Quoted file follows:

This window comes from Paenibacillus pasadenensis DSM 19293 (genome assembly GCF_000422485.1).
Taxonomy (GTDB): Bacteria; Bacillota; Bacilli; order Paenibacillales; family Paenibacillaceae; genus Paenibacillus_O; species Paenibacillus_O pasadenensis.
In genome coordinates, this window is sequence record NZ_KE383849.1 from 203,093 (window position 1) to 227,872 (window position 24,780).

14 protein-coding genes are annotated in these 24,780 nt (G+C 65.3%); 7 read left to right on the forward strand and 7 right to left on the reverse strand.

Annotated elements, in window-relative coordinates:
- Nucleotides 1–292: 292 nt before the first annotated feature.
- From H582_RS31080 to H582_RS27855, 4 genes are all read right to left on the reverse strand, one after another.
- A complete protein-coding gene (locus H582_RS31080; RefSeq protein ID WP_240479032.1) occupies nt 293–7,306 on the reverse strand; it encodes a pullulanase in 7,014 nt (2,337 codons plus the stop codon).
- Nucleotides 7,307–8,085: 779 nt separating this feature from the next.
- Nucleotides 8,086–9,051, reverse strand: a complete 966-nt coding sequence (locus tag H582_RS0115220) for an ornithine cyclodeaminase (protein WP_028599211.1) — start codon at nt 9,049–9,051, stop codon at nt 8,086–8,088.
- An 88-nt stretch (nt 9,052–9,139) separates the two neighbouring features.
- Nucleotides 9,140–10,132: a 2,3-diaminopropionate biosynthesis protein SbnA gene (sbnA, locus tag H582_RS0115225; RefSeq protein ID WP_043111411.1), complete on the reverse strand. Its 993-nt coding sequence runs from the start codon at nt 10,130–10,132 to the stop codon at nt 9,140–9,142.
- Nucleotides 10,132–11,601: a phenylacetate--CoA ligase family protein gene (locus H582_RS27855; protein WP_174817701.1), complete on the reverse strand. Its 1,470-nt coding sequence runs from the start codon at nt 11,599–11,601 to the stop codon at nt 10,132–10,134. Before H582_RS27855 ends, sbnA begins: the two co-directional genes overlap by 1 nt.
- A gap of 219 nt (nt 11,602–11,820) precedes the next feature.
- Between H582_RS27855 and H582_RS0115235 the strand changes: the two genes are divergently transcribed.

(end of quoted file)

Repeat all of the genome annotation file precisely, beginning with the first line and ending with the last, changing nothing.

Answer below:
This window comes from Paenibacillus pasadenensis DSM 19293 (genome assembly GCF_000422485.1).
Taxonomy (GTDB): Bacteria; Bacillota; Bacilli; order Paenibacillales; family Paenibacillaceae; genus Paenibacillus_O; species Paenibacillus_O pasadenensis.
In genome coordinates, this window is sequence record NZ_KE383849.1 from 203,093 (window position 1) to 227,872 (window position 24,780).

14 protein-coding genes are annotated in these 24,780 nt (G+C 65.3%); 7 read left to right on the forward strand and 7 right to left on the reverse strand.

Annotated elements, in window-relative coordinates:
- Nucleotides 1–292: 292 nt before the first annotated feature.
- From H582_RS31080 to H582_RS27855, 4 genes are all read right to left on the reverse strand, one after another.
- A complete protein-coding gene (locus H582_RS31080; RefSeq protein ID WP_240479032.1) occupies nt 293–7,306 on the reverse strand; it encodes a pullulanase in 7,014 nt (2,337 codons plus the stop codon).
- Nucleotides 7,307–8,085: 779 nt separating this feature from the next.
- Nucleotides 8,086–9,051, reverse strand: a complete 966-nt coding sequence (locus tag H582_RS0115220) for an ornithine cyclodeaminase (protein WP_028599211.1) — start codon at nt 9,049–9,051, stop codon at nt 8,086–8,088.
- An 88-nt stretch (nt 9,052–9,139) separates the two neighbouring features.
- Nucleotides 9,140–10,132: a 2,3-diaminopropionate biosynthesis protein SbnA gene (sbnA, locus tag H582_RS0115225; RefSeq protein ID WP_043111411.1), complete on the reverse strand. Its 993-nt coding sequence runs from the start codon at nt 10,130–10,132 to the stop codon at nt 9,140–9,142.
- Nucleotides 10,132–11,601: a phenylacetate--CoA ligase family protein gene (locus H582_RS27855; protein WP_174817701.1), complete on the reverse strand. Its 1,470-nt coding sequence runs from the start codon at nt 11,599–11,601 to the stop codon at nt 10,132–10,134. Before H582_RS27855 ends, sbnA begins: the two co-directional genes overlap by 1 nt.
- A gap of 219 nt (nt 11,602–11,820) precedes the next feature.
- Between H582_RS27855 and H582_RS0115235 the strand changes: the two genes are divergently transcribed.